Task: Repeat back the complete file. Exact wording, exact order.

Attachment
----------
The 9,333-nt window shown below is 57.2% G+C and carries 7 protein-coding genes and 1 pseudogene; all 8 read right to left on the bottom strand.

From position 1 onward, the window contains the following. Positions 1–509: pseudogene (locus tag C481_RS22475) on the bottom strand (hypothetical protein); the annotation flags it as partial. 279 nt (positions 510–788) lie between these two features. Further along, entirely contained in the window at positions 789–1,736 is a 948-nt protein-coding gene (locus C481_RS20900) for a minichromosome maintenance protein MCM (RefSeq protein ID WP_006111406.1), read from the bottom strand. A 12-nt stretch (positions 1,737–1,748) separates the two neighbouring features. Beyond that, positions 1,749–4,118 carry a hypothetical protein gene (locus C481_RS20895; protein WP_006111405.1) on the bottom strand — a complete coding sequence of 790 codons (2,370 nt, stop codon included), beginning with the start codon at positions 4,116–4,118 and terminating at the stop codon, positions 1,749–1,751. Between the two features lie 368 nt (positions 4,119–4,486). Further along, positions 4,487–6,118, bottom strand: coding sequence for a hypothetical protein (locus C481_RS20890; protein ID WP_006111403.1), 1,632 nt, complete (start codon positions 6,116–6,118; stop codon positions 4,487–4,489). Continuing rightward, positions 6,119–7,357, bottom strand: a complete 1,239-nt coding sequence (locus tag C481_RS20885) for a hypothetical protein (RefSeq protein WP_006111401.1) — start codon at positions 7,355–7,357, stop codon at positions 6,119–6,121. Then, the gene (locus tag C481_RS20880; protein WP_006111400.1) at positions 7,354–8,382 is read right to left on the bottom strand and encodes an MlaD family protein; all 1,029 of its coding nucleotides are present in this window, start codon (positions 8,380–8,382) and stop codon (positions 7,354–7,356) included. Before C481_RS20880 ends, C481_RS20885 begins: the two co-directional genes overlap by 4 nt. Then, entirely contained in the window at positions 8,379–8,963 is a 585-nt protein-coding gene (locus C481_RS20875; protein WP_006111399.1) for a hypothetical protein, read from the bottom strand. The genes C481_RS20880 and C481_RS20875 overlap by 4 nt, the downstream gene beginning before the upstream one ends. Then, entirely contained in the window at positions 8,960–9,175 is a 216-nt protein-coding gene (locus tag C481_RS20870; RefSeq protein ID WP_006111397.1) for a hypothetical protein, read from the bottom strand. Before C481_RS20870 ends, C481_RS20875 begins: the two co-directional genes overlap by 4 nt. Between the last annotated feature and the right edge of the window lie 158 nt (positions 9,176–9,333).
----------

The 9,333-nt window shown below is 57.2% G+C and carries 7 protein-coding genes and 1 pseudogene; all 8 read right to left on the bottom strand.

From position 1 onward, the window contains the following. Positions 1–509: pseudogene (locus tag C481_RS22475) on the bottom strand (hypothetical protein); the annotation flags it as partial. 279 nt (positions 510–788) lie between these two features. Further along, entirely contained in the window at positions 789–1,736 is a 948-nt protein-coding gene (locus C481_RS20900) for a minichromosome maintenance protein MCM (RefSeq protein ID WP_006111406.1), read from the bottom strand. A 12-nt stretch (positions 1,737–1,748) separates the two neighbouring features. Beyond that, positions 1,749–4,118 carry a hypothetical protein gene (locus C481_RS20895; protein WP_006111405.1) on the bottom strand — a complete coding sequence of 790 codons (2,370 nt, stop codon included), beginning with the start codon at positions 4,116–4,118 and terminating at the stop codon, positions 1,749–1,751. Between the two features lie 368 nt (positions 4,119–4,486). Further along, positions 4,487–6,118, bottom strand: coding sequence for a hypothetical protein (locus C481_RS20890; protein ID WP_006111403.1), 1,632 nt, complete (start codon positions 6,116–6,118; stop codon positions 4,487–4,489). Continuing rightward, positions 6,119–7,357, bottom strand: a complete 1,239-nt coding sequence (locus tag C481_RS20885) for a hypothetical protein (RefSeq protein WP_006111401.1) — start codon at positions 7,355–7,357, stop codon at positions 6,119–6,121. Then, the gene (locus tag C481_RS20880; protein WP_006111400.1) at positions 7,354–8,382 is read right to left on the bottom strand and encodes an MlaD family protein; all 1,029 of its coding nucleotides are present in this window, start codon (positions 8,380–8,382) and stop codon (positions 7,354–7,356) included. Before C481_RS20880 ends, C481_RS20885 begins: the two co-directional genes overlap by 4 nt. Then, entirely contained in the window at positions 8,379–8,963 is a 585-nt protein-coding gene (locus C481_RS20875; protein WP_006111399.1) for a hypothetical protein, read from the bottom strand. The genes C481_RS20880 and C481_RS20875 overlap by 4 nt, the downstream gene beginning before the upstream one ends. Then, entirely contained in the window at positions 8,960–9,175 is a 216-nt protein-coding gene (locus tag C481_RS20870; RefSeq protein ID WP_006111397.1) for a hypothetical protein, read from the bottom strand. Before C481_RS20870 ends, C481_RS20875 begins: the two co-directional genes overlap by 4 nt. Between the last annotated feature and the right edge of the window lie 158 nt (positions 9,176–9,333).